How Your Property is Titled Can Affect Your Estate Plan

Let’s say you own a house. And let’s say this house is titled in your name alone. If you have two children, and you want to bequeath the house to these two children upon your death, there are certain steps you should take to save money and protect your investments.

You may think it would be a good idea to list both of your children on the deed. This is rarely advised.

Here’s why:

First of all, anything that happens to either of your kids could put the property at risk. If your child has a drug problem, or a gambling habit, then you could potentially forfeit your real estate holdings to pay off their bills. If either child gets into an automobile accident, then the court could put a judgement lien on that child’s financial interest in the house.

Also, you may have specific wishes involving the future of the house after your demise — for example, for one child to live in the house, while the other receives business assets or liquid assets to cover the other child’s portion of the house. If the children are named on the deed, none of those wishes would work.

Estate Tax, Trusts and Probate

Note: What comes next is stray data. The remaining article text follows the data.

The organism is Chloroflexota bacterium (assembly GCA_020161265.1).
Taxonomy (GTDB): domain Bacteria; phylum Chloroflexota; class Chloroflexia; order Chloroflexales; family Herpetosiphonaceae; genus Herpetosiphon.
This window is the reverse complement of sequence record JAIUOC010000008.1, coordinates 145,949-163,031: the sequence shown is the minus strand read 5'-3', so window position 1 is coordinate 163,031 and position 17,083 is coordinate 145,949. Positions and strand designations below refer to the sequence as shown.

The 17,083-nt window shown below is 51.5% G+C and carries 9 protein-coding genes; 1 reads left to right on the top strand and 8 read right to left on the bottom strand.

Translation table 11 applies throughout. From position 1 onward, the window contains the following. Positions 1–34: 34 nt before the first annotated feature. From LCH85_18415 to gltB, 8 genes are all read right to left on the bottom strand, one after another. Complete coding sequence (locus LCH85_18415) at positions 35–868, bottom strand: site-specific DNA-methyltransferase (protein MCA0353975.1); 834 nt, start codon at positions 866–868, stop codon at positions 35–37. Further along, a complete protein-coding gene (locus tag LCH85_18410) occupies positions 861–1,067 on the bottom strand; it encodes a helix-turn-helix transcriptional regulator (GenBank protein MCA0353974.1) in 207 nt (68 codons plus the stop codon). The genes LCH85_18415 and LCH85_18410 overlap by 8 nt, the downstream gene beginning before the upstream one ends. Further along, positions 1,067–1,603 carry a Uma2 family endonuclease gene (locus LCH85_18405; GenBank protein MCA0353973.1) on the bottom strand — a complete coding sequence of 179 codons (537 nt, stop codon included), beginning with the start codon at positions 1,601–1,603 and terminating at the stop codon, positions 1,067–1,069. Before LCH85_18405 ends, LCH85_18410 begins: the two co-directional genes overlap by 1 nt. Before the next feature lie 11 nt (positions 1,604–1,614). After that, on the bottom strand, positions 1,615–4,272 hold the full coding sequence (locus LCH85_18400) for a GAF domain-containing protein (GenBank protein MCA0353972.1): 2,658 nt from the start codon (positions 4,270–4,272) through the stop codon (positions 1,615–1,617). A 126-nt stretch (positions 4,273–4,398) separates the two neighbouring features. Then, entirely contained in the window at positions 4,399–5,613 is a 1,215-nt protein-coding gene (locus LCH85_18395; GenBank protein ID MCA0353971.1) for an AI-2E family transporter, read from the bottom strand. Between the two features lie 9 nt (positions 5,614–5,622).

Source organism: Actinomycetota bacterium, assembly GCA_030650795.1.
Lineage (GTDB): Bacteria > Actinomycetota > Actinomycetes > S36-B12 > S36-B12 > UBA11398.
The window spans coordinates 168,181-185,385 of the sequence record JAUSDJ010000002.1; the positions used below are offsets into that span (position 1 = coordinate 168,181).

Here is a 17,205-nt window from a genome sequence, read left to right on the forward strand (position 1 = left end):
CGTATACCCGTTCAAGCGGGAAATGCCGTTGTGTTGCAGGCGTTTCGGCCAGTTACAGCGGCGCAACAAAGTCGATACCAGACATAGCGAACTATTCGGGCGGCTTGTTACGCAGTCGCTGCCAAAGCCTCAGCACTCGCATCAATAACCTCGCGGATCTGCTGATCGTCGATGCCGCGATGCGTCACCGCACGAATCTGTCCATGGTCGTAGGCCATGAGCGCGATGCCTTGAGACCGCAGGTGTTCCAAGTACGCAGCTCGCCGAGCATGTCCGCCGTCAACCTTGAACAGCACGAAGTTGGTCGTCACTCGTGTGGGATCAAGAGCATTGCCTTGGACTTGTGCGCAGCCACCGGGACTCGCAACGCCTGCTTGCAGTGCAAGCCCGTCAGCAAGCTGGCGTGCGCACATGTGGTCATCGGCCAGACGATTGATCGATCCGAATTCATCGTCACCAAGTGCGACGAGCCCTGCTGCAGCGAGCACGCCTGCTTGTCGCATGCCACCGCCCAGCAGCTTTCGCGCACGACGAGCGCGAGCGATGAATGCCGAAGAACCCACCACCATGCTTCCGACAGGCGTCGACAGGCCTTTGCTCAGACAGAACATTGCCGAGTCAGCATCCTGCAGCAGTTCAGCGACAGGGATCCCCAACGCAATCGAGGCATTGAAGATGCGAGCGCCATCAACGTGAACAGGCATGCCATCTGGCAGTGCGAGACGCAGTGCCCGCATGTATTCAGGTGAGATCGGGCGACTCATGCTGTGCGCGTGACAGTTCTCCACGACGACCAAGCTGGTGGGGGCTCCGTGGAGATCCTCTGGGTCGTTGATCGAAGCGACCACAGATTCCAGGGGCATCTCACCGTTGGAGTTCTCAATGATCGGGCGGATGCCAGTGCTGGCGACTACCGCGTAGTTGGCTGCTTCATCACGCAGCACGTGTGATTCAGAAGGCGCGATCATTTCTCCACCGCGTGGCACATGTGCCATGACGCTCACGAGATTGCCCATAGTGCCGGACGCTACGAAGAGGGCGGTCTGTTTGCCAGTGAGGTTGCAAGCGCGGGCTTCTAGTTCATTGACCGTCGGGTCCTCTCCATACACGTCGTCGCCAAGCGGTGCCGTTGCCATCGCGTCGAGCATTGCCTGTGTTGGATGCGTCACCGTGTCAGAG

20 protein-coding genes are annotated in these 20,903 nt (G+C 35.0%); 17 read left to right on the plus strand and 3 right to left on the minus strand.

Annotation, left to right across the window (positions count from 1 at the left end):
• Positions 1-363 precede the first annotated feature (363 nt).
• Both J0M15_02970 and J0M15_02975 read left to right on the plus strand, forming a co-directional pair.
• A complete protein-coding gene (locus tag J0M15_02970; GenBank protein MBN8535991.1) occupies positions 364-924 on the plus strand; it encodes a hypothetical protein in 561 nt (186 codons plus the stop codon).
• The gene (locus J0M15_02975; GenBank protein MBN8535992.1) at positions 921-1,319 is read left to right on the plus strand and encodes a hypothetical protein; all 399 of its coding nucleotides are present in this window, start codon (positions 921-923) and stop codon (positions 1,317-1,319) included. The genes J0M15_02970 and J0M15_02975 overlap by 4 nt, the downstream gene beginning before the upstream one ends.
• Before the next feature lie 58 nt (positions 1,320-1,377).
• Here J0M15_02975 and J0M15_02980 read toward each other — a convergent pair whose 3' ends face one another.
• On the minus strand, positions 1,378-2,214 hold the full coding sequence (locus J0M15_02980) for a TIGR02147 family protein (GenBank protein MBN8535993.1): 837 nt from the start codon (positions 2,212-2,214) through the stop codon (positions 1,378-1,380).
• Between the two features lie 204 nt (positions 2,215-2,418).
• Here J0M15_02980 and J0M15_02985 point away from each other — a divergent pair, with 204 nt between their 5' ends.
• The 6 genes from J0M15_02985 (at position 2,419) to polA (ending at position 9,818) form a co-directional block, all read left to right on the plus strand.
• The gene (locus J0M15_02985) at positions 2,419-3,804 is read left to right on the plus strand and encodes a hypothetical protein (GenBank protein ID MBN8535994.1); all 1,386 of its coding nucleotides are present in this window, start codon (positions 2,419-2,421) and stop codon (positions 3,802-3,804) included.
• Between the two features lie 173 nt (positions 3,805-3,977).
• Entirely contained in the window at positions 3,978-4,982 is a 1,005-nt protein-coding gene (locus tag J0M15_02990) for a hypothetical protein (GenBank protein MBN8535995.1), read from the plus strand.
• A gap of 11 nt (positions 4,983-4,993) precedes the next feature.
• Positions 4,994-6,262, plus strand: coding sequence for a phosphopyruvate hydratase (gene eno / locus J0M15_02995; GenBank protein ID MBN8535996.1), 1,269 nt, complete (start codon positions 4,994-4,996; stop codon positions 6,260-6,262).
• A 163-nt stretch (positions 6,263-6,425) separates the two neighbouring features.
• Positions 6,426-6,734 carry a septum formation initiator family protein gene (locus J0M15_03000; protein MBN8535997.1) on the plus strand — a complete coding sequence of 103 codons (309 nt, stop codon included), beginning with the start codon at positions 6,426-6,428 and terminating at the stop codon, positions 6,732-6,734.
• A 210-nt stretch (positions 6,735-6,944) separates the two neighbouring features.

The biggest consequence to having your child’s name on the deed would be in the form of unforeseen gift tax or estate tax consequences. If either child did not contribute the same amount that you did to the house’s purchase, then you would be hit with a gift tax for either the year the home was purchased or the year it transferred ownership — or both years. And then, after your passing, the whole property value would be included in your estate, and subject to estate taxes.

Here’s a better idea: Create a Will and establish a trust. Your trust could specify exactly how you want property to transfer.

Another reason that you would want to establish a revocable trust is that you want to avoid probate fees.

For example, under California Probate Code, the attorney and personal representative of the estate each earn 4 percent on the first $100,000, 3 percent on the next $100,000 of the estate, 2 percent on the next $800,000, and on. The state uses the gross value of the estate, not the net value, to figure out these fees.

Your estate could easily rack up more than $40,000 in probate fees. And since the calculation is on the gross value of the estate, that calculation would not take your outstanding mortgage into account. It would just consider the portion of the house which you already own outright.

If you have a revocable trust, and then transfer the house to yourself as a trustee, you can avoid probate. Upon your death, a successor trustee (either of your children, for example) would then have the property transfer to her or him directly. The trustee that passes away — in this case, you — would not need to transfer the property. The trust would automatically transfer it.

The key to this, however, is making sure that the trust is fully funded at the time of your death. That is, the trust needs to have the property transferred into it formally. For this, you would want the assistance of a probate attorney. Donnellon, Donnellon & Miller can help you with any of these steps, and can answer any questions you may have.

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